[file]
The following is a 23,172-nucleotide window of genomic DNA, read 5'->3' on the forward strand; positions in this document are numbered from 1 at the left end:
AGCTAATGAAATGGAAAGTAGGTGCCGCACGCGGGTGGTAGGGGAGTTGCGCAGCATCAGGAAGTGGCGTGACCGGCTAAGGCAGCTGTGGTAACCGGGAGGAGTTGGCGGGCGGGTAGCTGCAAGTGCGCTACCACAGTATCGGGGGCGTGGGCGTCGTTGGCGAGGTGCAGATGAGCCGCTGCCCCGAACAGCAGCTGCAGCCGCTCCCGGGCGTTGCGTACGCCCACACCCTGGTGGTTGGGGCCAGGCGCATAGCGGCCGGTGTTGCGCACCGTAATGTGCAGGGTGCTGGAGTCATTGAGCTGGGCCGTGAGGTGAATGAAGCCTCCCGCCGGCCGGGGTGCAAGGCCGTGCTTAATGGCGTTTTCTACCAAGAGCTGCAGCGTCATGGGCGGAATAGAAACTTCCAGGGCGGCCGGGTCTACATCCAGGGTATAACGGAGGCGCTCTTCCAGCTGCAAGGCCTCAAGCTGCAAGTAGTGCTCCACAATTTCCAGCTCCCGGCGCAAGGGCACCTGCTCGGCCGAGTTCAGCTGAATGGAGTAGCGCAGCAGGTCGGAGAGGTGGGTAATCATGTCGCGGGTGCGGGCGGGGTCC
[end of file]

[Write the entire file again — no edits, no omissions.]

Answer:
The following is a 23,172-nucleotide window of genomic DNA, read 5'->3' on the forward strand; positions in this document are numbered from 1 at the left end:
AGCTAATGAAATGGAAAGTAGGTGCCGCACGCGGGTGGTAGGGGAGTTGCGCAGCATCAGGAAGTGGCGTGACCGGCTAAGGCAGCTGTGGTAACCGGGAGGAGTTGGCGGGCGGGTAGCTGCAAGTGCGCTACCACAGTATCGGGGGCGTGGGCGTCGTTGGCGAGGTGCAGATGAGCCGCTGCCCCGAACAGCAGCTGCAGCCGCTCCCGGGCGTTGCGTACGCCCACACCCTGGTGGTTGGGGCCAGGCGCATAGCGGCCGGTGTTGCGCACCGTAATGTGCAGGGTGCTGGAGTCATTGAGCTGGGCCGTGAGGTGAATGAAGCCTCCCGCCGGCCGGGGTGCAAGGCCGTGCTTAATGGCGTTTTCTACCAAGAGCTGCAGCGTCATGGGCGGAATAGAAACTTCCAGGGCGGCCGGGTCTACATCCAGGGTATAACGGAGGCGCTCTTCCAGCTGCAAGGCCTCAAGCTGCAAGTAGTGCTCCACAATTTCCAGCTCCCGGCGCAAGGGCACCTGCTCGGCCGAGTTCAGCTGAATGGAGTAGCGCAGCAGGTCGGAGAGGTGGGTAATCATGTCGCGGGTGCGGGCGGGGTCC